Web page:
The Crazy House was never intended to be a tourist attraction, and that’s exactly what makes it’s such a great one. As art, as architecture, even as an attraction, the Crazy House is true only to the artistic spirit of Dang Viet Nga. One look, and you’ll know it doesn’t pander to the masses. It defies all conventions and standards of taste. The Crazy House is outrageously beautiful, hideously eccentric, and downright weird. But the Crazy House is clearly a labor of love. It’s a puzzling place, but it oozes with soul and authenticity.
I had arrived into the Vietnamese city of Dalat by bus just as the sun was setting. By the time I walked from the bus station to the middle of the city, it was dark.
People were starting to fill out the streetside restaurants, young couples were walking around the lake, the headlights of the throngs of motorbikes on the streets looked like clusters of stars.
It was all quite a pretty sight – appropriate for this pleasant mountain retreat. The only problem was that I couldn’t enjoy it yet – I had nowhere to stay.
As usual, I had made no reservations in advance. This hadn’t been a major problem for me so far (travelling in an off-peak time of year) but I hadn’t known that Dalat was hosting its annual flower festival this week and people were coming from across the region for it.
In the end, I found a guesthouse that was surprisingly comfortable and had built beds like capsules so, although you had to share a room, you had privacy. All for just US$5 a night.
Hang Nga Guesthouse, Dalat, Vietnam
The Crazy House, as it’s called by locals and tourists alike, does actually have a real name – the Hang Nga Guesthouse. It has rooms that people can sleep in but it’s also open during the day for visitors to wander through and explore (for an admission charge).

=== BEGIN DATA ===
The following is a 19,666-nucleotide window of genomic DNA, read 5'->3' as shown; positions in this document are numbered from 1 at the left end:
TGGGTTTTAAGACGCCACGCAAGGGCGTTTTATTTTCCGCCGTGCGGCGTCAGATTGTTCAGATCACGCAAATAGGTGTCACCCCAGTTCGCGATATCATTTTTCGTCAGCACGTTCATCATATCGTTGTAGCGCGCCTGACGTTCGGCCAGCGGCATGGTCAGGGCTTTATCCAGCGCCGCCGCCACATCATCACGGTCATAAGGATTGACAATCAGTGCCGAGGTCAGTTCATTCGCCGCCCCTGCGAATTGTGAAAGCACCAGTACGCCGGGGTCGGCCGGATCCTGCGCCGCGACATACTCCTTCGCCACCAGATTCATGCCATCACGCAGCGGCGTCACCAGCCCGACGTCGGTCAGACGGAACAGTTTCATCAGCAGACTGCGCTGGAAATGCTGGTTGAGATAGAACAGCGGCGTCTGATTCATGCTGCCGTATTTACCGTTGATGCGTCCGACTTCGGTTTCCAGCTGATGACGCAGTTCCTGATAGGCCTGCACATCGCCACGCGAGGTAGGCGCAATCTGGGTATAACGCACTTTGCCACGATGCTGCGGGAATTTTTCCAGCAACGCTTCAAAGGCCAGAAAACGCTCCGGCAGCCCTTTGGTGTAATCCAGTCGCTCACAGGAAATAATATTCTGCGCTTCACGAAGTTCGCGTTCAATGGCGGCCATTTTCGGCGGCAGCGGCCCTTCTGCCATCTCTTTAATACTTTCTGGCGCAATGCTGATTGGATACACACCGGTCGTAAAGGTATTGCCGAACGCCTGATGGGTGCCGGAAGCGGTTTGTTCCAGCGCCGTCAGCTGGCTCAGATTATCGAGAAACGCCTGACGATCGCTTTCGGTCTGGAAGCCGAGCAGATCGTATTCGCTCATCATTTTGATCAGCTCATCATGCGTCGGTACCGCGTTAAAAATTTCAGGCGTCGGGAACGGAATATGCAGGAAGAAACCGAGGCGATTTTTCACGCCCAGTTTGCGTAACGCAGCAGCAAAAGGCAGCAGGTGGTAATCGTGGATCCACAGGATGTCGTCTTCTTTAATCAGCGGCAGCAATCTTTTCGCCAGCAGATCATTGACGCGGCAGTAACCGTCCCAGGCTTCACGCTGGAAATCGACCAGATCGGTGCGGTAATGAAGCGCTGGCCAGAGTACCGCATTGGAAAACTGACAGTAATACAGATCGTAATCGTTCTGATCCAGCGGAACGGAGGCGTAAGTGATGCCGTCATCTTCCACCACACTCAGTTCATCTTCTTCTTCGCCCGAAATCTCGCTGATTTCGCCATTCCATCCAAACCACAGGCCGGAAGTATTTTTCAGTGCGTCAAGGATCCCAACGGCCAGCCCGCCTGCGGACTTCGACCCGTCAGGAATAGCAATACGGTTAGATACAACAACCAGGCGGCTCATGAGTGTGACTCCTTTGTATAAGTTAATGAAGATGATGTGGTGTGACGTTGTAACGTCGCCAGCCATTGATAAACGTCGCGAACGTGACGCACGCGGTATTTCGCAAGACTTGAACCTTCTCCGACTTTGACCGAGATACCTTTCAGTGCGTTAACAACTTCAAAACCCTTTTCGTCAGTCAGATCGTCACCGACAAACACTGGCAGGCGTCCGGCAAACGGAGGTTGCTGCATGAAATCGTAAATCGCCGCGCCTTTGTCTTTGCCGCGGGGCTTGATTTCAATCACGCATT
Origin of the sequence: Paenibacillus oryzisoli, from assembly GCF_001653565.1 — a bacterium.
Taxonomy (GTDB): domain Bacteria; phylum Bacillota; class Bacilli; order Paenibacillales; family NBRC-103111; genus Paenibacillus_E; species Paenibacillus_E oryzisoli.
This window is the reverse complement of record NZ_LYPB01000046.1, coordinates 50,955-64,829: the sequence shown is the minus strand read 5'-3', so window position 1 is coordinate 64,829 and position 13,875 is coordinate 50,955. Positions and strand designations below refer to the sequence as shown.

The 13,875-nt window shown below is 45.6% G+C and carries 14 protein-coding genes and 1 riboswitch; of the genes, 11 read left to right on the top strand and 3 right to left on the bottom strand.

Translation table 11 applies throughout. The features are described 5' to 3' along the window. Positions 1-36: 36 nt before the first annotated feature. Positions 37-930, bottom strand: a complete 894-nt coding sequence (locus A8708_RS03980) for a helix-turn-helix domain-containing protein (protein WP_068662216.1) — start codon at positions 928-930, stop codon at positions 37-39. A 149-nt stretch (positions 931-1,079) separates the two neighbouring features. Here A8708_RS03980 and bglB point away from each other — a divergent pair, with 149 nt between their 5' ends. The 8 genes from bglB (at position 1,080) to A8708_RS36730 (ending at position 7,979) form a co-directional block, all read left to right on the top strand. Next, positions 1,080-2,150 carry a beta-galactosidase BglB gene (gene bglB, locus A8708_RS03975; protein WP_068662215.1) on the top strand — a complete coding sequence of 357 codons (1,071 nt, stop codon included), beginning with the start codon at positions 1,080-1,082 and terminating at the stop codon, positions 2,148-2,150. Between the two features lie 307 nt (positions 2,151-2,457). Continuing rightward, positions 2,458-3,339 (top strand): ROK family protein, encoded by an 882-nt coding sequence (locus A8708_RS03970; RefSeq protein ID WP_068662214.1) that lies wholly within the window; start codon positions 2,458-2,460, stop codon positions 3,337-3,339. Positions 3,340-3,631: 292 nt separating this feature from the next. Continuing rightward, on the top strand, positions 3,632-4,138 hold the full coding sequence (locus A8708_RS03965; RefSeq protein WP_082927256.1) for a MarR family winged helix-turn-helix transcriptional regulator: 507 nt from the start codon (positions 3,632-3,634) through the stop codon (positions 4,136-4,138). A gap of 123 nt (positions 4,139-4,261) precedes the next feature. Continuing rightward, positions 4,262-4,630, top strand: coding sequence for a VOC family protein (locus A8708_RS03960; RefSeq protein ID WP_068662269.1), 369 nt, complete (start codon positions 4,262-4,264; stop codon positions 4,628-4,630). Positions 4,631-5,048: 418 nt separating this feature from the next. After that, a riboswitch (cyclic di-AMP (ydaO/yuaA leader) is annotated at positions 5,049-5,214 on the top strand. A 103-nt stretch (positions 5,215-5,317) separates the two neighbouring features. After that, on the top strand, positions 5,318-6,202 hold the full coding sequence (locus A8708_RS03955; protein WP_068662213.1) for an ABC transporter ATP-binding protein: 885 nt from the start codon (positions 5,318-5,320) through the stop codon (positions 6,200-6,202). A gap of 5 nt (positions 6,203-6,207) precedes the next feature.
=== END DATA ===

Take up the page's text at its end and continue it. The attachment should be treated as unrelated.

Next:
The way she often works is to paint the shapes and designs she wants built in the house and then asks local craftsmen to make them.
It could be one of Antoni Gaudí’s churches or a Walt Disney castle. It could be a psychedelic trip or a colourful dream. It’s a bit of everything – in the manner of construction and the mood it evokes. And that’s all part of the plan. It’s part fairytale, part organic. There are very few right angles or horizontal lines. I walk up one spiral staircase to find myself at a bridge. Crossing over, I’m in a large bright room.
The architect, Dang Viet Nga, describes the house in her own words like this:
“Since the end of the last century till now, nature and the environment have been too much destroyed; and human beings have taken the consequences of what they have done.”
“For this reason, as a Vietnamese architect, I would like to bring people back to nature to be more friendly with it, to love it; not just to make full use of it, then destroy it as people in many places of the world including Vietnam have been doing.”
Much like nature, it continues to evolve and change, grow and improve. The architect says she hopes to have it completed by 2020. You do notice as you wander through that some rooms look like they’re being renovated and extensions are still being constructed.
If you’re brave enough, try to stay a night at the Hang Nga Guesthouse and see what it’s like at night when the tourists are gone, when you can feel a bit like Alice in Wonderland.
Otherwise it’s worth stopping in for half an hour to see everything up close and get lost in the maze of pathways through the different levels and sections of the compound.
A cheap option at a standard hotel in a good location is Phuong Vy 2.
And if you are looking for a four star hotel in a prime location, Ngoc Lan Hotel is your best option.